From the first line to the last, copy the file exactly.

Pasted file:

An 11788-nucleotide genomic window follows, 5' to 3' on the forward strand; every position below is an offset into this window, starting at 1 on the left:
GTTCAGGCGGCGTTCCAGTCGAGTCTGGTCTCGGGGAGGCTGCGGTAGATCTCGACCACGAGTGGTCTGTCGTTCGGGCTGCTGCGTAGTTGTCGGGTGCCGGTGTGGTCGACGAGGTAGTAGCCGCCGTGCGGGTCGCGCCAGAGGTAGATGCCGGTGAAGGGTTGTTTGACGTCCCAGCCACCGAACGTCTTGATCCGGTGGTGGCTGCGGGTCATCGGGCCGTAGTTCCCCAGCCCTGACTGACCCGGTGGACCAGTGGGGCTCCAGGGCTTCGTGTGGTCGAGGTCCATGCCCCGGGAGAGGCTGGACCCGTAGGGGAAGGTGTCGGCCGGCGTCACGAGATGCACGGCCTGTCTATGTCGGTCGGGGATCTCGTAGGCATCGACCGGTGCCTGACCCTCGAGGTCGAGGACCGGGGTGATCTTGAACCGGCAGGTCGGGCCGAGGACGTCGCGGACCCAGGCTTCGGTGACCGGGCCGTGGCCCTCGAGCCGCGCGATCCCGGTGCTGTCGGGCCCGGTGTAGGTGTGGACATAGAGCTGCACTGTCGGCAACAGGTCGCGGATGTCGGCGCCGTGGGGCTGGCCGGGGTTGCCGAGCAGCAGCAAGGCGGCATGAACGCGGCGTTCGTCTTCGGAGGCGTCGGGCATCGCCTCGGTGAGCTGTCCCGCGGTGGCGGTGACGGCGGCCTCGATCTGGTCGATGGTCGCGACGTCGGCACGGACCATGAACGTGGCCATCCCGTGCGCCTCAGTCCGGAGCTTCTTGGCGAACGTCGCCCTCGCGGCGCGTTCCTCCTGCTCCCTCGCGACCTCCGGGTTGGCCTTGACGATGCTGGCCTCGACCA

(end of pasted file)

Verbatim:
An 11788-nucleotide genomic window follows, 5' to 3' on the forward strand; every position below is an offset into this window, starting at 1 on the left:
GTTCAGGCGGCGTTCCAGTCGAGTCTGGTCTCGGGGAGGCTGCGGTAGATCTCGACCACGAGTGGTCTGTCGTTCGGGCTGCTGCGTAGTTGTCGGGTGCCGGTGTGGTCGACGAGGTAGTAGCCGCCGTGCGGGTCGCGCCAGAGGTAGATGCCGGTGAAGGGTTGTTTGACGTCCCAGCCACCGAACGTCTTGATCCGGTGGTGGCTGCGGGTCATCGGGCCGTAGTTCCCCAGCCCTGACTGACCCGGTGGACCAGTGGGGCTCCAGGGCTTCGTGTGGTCGAGGTCCATGCCCCGGGAGAGGCTGGACCCGTAGGGGAAGGTGTCGGCCGGCGTCACGAGATGCACGGCCTGTCTATGTCGGTCGGGGATCTCGTAGGCATCGACCGGTGCCTGACCCTCGAGGTCGAGGACCGGGGTGATCTTGAACCGGCAGGTCGGGCCGAGGACGTCGCGGACCCAGGCTTCGGTGACCGGGCCGTGGCCCTCGAGCCGCGCGATCCCGGTGCTGTCGGGCCCGGTGTAGGTGTGGACATAGAGCTGCACTGTCGGCAACAGGTCGCGGATGTCGGCGCCGTGGGGCTGGCCGGGGTTGCCGAGCAGCAGCAAGGCGGCATGAACGCGGCGTTCGTCTTCGGAGGCGTCGGGCATCGCCTCGGTGAGCTGTCCCGCGGTGGCGGTGACGGCGGCCTCGATCTGGTCGATGGTCGCGACGTCGGCACGGACCATGAACGTGGCCATCCCGTGCGCCTCAGTCCGGAGCTTCTTGGCGAACGTCGCCCTCGCGGCGCGTTCCTCCTGCTCCCTCGCGACCTCCGGGTTGGCCTTGACGATGCTGGCCTCGACCA